Work Continues: January 24 2015
We are making good progress but a few days of projects has turned into two or three times that amount of time – as projects do. We dig into a project that seemed to have four steps only to discover it actually has fifteen steps. In order to keep moving at a good pace we have rented a car for the gathering of supplies and squeezing in a few fun activities between the projects.
The kitchen remains the only source of fresh water...doing double duty as the bathroom sink and the food prep/clean-up area. This is par for the course but it does become tiresome as the days clip along. Spaces for work are often only big enough for one so only Chris can fit...with his equipment; knee pads, gloves and head lamp. Every now and then I am called in for tinier spaces and tinier limbs...like bleach washing the inside of the holding tank (aka poop tank). But when I cannot do laundry, plan our route south, gather items on our lists from various places around town...I get a bit stir crazy. My solution has been to wander with my camera and snap a bit of nature. I have had some luck with a snacking osprey, a stately pelican and a crab hitch-hiking a ride on a jellyfish. Then the fresh water is turned back on and I can get going on fun meal items…like homemade pesto, banana bread, rum daiquiris…
We have friends in the trenches with neighbors from southern California on m/v Anastasia. They are working hard and fast like us to get out and enjoy the winter cruising season. We have shared sundowners and swapped names of favored tradesmen as we commiserate the ever expanding list of To Do’s. Cheers!
For us, there has been an area under the floorboards between the guest stateroom and bathroom that was saturated with water due to being the location for the sink and shower sump pump. So we decided to completely dry out the area and re-glass it before finishing the toilet redo. Drying out the area took longer than we thought…seven days…with a constantly running space heater from Target. Once dry - grinding and glassing were followed by painting with 2-part epoxy paint. Epoxy paint is potent stuff! Boy are our heads spinning. And once cleared with a step outside it takes just a small whiff to be sent right back to nausea-land. Windows and doors are open but we evacuated the boat for dinner at Kingfish Grill after feeling pretty loopy due to the thick fumes.
The projects keep us busy but we have discovered a gentle way to start the day with a 2 mile walk to breakfast then 2 miles back home. At about the half-way mark we walk along Magnolia Avenue. It is only a few blocks long but it is like walking through a cathedral created by Mother Nature. The oak trees reach up to form a nave of pillars and pointed arches as grand and vertical as any European cathedral with Spanish moss draped to fill in the architecture like beautifully carved lace stonework. This route gets us to a French bakery, Les Petits Pleasures, that would make Parisians green with buttery envy (35 San Marco Ave).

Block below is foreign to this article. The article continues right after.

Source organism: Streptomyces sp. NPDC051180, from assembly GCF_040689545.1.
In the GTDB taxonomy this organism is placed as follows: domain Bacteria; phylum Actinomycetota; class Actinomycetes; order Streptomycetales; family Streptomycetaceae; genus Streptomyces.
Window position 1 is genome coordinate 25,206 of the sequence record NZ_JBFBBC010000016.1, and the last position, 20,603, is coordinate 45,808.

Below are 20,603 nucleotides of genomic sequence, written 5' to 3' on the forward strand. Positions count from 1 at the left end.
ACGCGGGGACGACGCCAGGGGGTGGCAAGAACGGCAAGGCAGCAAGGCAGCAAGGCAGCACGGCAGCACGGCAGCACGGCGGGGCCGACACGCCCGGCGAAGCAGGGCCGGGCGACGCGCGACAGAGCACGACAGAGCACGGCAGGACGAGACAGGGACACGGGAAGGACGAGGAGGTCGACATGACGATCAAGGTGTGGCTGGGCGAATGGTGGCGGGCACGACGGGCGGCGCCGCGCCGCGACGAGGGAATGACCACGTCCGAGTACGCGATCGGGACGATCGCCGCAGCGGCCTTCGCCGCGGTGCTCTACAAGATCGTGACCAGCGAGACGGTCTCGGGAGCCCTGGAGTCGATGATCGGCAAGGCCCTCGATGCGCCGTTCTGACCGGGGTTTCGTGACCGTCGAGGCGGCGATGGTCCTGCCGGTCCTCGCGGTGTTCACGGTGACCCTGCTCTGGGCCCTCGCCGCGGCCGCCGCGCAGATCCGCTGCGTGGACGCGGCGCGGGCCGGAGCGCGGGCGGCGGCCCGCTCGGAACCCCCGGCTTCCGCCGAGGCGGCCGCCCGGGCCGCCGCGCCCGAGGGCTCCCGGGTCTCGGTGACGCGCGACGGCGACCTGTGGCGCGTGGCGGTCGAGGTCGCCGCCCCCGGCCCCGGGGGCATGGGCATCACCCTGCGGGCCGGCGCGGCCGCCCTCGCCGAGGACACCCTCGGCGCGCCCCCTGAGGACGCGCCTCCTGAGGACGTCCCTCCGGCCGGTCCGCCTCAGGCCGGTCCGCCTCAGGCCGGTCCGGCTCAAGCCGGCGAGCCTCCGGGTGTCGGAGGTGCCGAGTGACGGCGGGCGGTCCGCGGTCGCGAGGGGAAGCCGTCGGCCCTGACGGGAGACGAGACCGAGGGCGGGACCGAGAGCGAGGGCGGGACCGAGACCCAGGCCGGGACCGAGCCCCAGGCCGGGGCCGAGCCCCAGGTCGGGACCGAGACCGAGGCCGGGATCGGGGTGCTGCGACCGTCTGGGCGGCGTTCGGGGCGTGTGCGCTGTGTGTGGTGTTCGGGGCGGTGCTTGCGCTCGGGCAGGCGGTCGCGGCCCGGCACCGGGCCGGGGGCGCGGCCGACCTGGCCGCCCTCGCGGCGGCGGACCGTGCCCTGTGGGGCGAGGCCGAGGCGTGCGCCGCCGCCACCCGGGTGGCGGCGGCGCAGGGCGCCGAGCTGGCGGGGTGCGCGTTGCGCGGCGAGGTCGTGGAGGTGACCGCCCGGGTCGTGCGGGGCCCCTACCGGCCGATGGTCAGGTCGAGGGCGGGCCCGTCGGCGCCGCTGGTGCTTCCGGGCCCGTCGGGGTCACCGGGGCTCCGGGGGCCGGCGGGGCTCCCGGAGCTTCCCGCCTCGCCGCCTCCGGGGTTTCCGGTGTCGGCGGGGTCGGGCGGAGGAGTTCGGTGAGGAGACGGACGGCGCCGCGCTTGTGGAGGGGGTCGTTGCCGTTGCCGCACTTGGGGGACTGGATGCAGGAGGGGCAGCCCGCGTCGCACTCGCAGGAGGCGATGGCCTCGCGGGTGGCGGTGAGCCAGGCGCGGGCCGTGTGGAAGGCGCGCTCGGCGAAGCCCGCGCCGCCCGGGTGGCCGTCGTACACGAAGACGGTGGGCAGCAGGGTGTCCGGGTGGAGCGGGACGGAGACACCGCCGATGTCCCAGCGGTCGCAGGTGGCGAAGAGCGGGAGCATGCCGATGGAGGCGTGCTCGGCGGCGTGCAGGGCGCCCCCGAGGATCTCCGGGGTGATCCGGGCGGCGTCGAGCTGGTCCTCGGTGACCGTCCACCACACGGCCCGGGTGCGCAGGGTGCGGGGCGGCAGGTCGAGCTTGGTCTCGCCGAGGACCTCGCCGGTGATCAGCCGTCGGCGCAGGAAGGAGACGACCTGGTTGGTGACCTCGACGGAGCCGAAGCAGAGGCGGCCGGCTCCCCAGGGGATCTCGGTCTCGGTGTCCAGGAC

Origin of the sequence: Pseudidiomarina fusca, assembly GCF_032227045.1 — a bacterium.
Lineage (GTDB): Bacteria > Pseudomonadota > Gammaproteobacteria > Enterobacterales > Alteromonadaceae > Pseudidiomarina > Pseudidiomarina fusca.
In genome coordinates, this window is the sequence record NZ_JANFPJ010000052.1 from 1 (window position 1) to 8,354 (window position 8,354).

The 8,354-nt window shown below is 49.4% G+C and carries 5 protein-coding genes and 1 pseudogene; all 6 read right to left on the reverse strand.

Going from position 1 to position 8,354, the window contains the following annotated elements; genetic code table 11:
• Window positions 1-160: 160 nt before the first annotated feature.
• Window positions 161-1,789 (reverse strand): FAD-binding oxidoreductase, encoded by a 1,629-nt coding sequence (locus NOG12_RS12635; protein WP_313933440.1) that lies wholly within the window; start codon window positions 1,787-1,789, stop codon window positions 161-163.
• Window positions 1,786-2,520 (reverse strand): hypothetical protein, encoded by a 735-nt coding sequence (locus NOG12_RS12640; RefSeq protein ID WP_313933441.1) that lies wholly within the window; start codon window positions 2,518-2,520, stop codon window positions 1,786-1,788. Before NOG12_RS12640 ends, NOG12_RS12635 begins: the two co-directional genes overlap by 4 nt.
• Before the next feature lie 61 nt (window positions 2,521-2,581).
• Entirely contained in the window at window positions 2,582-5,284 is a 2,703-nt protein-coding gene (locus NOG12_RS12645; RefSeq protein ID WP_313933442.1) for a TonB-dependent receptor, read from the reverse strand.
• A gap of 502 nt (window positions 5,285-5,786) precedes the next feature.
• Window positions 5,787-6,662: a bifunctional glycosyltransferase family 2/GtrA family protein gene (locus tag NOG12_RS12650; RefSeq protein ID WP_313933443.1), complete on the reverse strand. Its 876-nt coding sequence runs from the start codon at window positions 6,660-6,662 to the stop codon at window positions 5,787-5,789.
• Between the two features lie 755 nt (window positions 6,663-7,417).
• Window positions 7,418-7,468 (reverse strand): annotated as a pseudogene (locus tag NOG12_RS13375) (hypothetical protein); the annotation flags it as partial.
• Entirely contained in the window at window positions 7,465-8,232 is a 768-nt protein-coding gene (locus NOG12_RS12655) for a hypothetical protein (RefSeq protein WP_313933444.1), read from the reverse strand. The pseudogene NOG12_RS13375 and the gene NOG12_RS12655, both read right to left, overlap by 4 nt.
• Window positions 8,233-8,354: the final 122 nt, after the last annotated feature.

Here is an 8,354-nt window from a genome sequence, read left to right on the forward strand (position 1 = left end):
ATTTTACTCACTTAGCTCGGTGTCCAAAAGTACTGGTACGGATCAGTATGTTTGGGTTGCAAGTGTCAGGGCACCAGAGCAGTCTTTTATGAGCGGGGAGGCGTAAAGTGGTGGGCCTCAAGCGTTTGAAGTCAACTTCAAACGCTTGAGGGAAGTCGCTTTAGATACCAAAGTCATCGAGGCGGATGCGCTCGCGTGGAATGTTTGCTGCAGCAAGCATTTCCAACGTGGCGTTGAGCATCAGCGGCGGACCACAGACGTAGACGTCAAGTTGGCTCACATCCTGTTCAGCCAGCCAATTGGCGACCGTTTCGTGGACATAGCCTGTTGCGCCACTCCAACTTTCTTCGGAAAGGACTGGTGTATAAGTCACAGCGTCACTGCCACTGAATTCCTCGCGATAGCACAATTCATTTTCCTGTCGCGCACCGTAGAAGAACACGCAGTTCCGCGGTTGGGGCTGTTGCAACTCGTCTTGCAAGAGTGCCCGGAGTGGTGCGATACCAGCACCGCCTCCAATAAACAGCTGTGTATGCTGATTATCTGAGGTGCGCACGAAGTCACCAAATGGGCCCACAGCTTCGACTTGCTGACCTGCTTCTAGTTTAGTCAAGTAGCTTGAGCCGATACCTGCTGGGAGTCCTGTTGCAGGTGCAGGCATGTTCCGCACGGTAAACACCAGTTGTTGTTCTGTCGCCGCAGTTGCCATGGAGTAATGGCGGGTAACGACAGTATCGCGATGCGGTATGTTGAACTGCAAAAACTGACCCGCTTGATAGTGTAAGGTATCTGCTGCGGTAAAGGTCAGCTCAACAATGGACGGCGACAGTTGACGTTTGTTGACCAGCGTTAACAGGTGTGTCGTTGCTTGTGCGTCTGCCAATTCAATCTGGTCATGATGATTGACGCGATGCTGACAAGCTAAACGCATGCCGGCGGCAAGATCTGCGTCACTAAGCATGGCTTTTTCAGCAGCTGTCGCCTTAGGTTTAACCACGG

But did I mention the projects?! Our departure date is sharply in focus so we are speeding up our process. Chris’ projects tend to be multi-day odysseys that he simply has to slog through one step at a time. My list of pink jobs is at a standstill since the boat currently resembles more of a toolshed/hardware store than a living space. So - I have been called into a bit of the blue jobs list with things like taking the removed toilet to the Sailor’s Exchange for credit toward a new back-up anchor, cleaning and zapping with penetrating oil the top deck helm chairs, replacing the water tank sight tube and painting a Chris epoxied patch on the bow. The real upside is that we are both barefoot – yippee – as we check stuff off the list!
Gathering resources and parts has me as a zippy gopher with well worn routes to Home Depot, ACE Hardware, West Marine, The Marine Supply & Oil Company, clock repair, propane filling station. All have bits and pieces for our projects but none are a one-stop-shop. Chris is learning every inch of the boat as he works through hose replacements, sump pump replacement and wiring…and did I mention the removal of the ceiling of my closet with a roto-zip?! All in the name of progress.
Sport fishing is a popular pastime in northern Florida; however, damp, cold and windy conditions have kept many from heading offshore. Whenever there is a nice day the cleaning stations are well used by the successful fisherman with the scavengers hovering nearby hoping for a snack. In the Bahamas nurse sharks are the common scavengers but here it is the gangly pelican...and the odd tourist from Ohio. Both stations were humming as big fish were diligently cleaned and filleted. The pelicans scrapped and postured and finally strutted with satisfaction at a well caught juicy morsel.
Parsley Pesto with Anchovies (makes approx. 1 cup)
Canal House Cooks Everyday